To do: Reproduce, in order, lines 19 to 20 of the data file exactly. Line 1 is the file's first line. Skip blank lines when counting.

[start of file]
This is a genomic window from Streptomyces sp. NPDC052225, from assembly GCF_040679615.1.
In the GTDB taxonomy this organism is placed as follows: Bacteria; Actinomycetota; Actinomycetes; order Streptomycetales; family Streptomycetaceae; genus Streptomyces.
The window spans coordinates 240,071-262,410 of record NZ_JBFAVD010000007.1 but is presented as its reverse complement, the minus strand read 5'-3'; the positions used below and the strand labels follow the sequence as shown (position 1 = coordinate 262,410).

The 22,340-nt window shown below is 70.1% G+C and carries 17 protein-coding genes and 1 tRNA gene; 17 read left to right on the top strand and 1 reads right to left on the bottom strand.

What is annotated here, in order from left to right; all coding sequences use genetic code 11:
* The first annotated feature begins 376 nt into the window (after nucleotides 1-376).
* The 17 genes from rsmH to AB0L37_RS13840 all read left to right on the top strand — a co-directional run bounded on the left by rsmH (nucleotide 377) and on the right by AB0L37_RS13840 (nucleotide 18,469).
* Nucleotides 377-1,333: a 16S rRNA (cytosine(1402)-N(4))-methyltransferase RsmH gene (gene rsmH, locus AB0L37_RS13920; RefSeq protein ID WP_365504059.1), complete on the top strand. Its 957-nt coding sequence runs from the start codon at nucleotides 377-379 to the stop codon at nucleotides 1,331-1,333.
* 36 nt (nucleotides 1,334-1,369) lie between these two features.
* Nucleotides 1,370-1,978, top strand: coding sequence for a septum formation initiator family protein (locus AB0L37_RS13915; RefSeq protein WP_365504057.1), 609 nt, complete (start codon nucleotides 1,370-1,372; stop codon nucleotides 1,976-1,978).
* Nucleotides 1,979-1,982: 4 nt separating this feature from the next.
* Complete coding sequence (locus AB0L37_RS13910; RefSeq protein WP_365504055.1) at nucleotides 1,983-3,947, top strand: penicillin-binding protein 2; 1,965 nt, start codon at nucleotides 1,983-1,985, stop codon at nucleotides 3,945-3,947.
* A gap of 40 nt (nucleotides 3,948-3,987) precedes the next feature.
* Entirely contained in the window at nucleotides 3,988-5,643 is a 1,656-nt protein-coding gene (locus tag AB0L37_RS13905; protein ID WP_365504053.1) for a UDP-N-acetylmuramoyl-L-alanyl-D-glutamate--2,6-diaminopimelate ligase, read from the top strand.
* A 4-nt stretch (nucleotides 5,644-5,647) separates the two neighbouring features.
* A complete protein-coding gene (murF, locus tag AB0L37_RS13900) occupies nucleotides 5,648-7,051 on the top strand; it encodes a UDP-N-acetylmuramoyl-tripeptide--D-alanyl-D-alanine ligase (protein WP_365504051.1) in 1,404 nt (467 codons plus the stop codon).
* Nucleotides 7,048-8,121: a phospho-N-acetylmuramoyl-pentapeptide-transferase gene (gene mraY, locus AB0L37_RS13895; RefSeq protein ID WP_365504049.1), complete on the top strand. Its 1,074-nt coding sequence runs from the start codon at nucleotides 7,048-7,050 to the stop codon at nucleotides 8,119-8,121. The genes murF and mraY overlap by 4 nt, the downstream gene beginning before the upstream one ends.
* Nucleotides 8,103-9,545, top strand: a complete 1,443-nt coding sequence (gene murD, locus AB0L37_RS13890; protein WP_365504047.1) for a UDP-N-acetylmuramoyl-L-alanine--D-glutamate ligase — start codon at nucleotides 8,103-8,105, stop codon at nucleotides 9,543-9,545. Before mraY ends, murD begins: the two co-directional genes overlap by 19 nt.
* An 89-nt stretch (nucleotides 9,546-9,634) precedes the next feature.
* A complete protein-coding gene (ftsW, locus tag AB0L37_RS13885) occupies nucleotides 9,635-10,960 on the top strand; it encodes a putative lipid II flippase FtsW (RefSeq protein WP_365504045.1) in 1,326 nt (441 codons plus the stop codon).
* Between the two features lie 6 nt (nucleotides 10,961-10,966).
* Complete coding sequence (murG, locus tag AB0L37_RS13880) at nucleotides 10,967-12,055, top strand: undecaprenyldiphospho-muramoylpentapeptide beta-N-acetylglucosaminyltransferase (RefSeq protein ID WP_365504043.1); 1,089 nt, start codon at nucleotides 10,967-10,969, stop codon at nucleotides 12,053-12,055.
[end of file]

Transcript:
* An 89-nt stretch (nucleotides 9,546-9,634) precedes the next feature.
* A complete protein-coding gene (ftsW, locus tag AB0L37_RS13885) occupies nucleotides 9,635-10,960 on the top strand; it encodes a putative lipid II flippase FtsW (RefSeq protein WP_365504045.1) in 1,326 nt (441 codons plus the stop codon).